At its most recent meeting on May 19, the Winthrop Town Council heard a presentation by Tufts University students on the benefits of creating a planning department for the Town of Winthrop.
Patrick Higgins, Alisha Patel, Ethan Pepin and Adrian Tanner presented a slideshow entitled Four Centuries Young: The Case for a Planning Department in Winthrop.
Planning was defined by the team as “the process of working with residents and elected officials to accomplish community goals.” The team conducted a literature review, interviewed planning professionals and analyzed budget statements to discover what benefits a professional planning department could bring to Winthrop.
The students explained that a town planner’s key role is to establish communication with foundations and to secure grant funding. They cited two projects—Win2030 and the $1.3 million sewer upgrade—that could be budgeted more effectively with the help of a planner.
The presentation also showed how a planning department could increase the Town’s professionalism—giving support to planning boards, provide consistency around the development process, and tailoring new developments to community values.
The report claimed that a town planner could help fight climate change by engaging in coastal partnerships, seeking out climate-specific grants, and altering the Master Plan to be more environmentally conscious.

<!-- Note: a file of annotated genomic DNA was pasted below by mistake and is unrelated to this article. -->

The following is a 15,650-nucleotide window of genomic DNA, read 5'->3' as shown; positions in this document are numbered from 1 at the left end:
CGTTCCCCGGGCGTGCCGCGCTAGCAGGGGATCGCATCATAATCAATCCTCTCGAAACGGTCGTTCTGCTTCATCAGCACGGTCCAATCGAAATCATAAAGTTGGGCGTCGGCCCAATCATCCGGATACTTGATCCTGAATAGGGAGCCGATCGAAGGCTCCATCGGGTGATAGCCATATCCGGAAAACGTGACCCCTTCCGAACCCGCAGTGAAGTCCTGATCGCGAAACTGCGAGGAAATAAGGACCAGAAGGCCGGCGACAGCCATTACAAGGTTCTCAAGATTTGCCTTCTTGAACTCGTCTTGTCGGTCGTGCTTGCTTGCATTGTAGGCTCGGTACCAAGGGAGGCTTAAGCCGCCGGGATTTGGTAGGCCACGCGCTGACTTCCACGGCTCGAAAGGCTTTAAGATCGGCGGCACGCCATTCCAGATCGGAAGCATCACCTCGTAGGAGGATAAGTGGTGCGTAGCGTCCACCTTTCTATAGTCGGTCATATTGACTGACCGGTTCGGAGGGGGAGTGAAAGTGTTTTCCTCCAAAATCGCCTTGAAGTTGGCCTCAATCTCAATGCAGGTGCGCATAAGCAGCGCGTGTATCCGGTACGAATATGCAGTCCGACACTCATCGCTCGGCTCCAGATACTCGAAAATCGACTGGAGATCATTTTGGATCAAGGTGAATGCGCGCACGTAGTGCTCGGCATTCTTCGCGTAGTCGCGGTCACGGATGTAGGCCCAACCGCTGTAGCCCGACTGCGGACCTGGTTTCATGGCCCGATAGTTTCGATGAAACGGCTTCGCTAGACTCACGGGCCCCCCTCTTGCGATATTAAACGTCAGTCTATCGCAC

The Tufts team identified potential obstacles for a newly hired town planner, especially if he or she is from out of town. It emphasized that a planner should get to know residents and to patronize small businesses in an effort to learn the community’s values and earn its trust.
The mission of the Winthrop Planning and Economic Management Department, as it would be called, would be to serve the town “by providing technical and professional support to the community as it determines and pursues its short- and long-term goals for community preservation, economic growth, and environmental protection.”
In order to determine the budget for the department, the researchers studied 16 municipal budgets and consulted online resources. They found that towns similar in size to Winthrop spent between $165,000 and $170,000 annually to fund the department. Department heads are paid approximately $80,000 per year, and a town planner is paid approximately $61,000.
When asked if it was necessary to have more than one planner, Higgins said “the more the better, so you can spread the work out.” He recommended one full-time planner and one part-time planner at a minimum.
Pepin highlighted the importance of hiring individuals with experience with both the Massachusetts and federal grant-writing processes, especially as the community reels from the economic fallout of COVID-19.
Councilors thanked the students for their hard work in assembling the presentation.
“I’m looking forward to acting on your recommendations,” said Councilor Tracy Honan.
“I think that adding a planner would bring much benefit to the town,” said Councilor Barbara Flockhart.
“We’re looking forward to finally having a planner in town to move us forward and do some things we’ve long wanted to have done,” said Councilor Rich Ferrino. “We’ll be looking for a planner soon so spruce up your résumé.”
One caller, Karen Chavis, said she was unsure how a planning department would be funded given the current budget restrictions.
“These people at Tufts did a wonderful job,” she said, “but I caution the council to think about other things before we [consider] a planner.” Town Manager Austin Faison said that his recent budget presentation already accounted for the planning department by dissolving existing positions.